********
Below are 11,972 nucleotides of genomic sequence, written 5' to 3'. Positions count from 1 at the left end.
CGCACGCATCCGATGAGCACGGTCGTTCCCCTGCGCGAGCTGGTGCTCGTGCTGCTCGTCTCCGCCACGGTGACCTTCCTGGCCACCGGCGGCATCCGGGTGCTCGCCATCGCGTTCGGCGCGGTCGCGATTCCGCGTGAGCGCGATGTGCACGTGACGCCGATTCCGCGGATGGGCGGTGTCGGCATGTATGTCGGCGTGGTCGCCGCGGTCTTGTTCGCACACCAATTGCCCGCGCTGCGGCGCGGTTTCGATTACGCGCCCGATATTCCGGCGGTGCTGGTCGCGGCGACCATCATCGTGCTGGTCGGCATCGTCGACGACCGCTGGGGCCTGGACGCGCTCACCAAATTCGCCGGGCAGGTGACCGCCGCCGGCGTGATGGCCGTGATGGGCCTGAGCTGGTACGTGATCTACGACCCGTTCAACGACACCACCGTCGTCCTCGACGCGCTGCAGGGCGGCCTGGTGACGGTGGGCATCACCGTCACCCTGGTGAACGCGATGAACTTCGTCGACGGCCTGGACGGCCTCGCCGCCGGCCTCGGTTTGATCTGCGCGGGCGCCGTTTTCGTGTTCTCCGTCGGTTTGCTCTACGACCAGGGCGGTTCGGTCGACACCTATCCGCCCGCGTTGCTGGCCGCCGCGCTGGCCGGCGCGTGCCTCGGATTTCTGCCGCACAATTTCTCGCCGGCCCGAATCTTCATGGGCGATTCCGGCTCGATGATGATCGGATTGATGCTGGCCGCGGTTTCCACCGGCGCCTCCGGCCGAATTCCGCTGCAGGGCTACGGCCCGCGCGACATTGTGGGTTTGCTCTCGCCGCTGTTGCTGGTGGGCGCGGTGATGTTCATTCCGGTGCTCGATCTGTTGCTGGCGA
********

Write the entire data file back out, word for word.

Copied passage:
Below are 11,972 nucleotides of genomic sequence, written 5' to 3'. Positions count from 1 at the left end.
CGCACGCATCCGATGAGCACGGTCGTTCCCCTGCGCGAGCTGGTGCTCGTGCTGCTCGTCTCCGCCACGGTGACCTTCCTGGCCACCGGCGGCATCCGGGTGCTCGCCATCGCGTTCGGCGCGGTCGCGATTCCGCGTGAGCGCGATGTGCACGTGACGCCGATTCCGCGGATGGGCGGTGTCGGCATGTATGTCGGCGTGGTCGCCGCGGTCTTGTTCGCACACCAATTGCCCGCGCTGCGGCGCGGTTTCGATTACGCGCCCGATATTCCGGCGGTGCTGGTCGCGGCGACCATCATCGTGCTGGTCGGCATCGTCGACGACCGCTGGGGCCTGGACGCGCTCACCAAATTCGCCGGGCAGGTGACCGCCGCCGGCGTGATGGCCGTGATGGGCCTGAGCTGGTACGTGATCTACGACCCGTTCAACGACACCACCGTCGTCCTCGACGCGCTGCAGGGCGGCCTGGTGACGGTGGGCATCACCGTCACCCTGGTGAACGCGATGAACTTCGTCGACGGCCTGGACGGCCTCGCCGCCGGCCTCGGTTTGATCTGCGCGGGCGCCGTTTTCGTGTTCTCCGTCGGTTTGCTCTACGACCAGGGCGGTTCGGTCGACACCTATCCGCCCGCGTTGCTGGCCGCCGCGCTGGCCGGCGCGTGCCTCGGATTTCTGCCGCACAATTTCTCGCCGGCCCGAATCTTCATGGGCGATTCCGGCTCGATGATGATCGGATTGATGCTGGCCGCGGTTTCCACCGGCGCCTCCGGCCGAATTCCGCTGCAGGGCTACGGCCCGCGCGACATTGTGGGTTTGCTCTCGCCGCTGTTGCTGGTGGGCGCGGTGATGTTCATTCCGGTGCTCGATCTGTTGCTGGCGA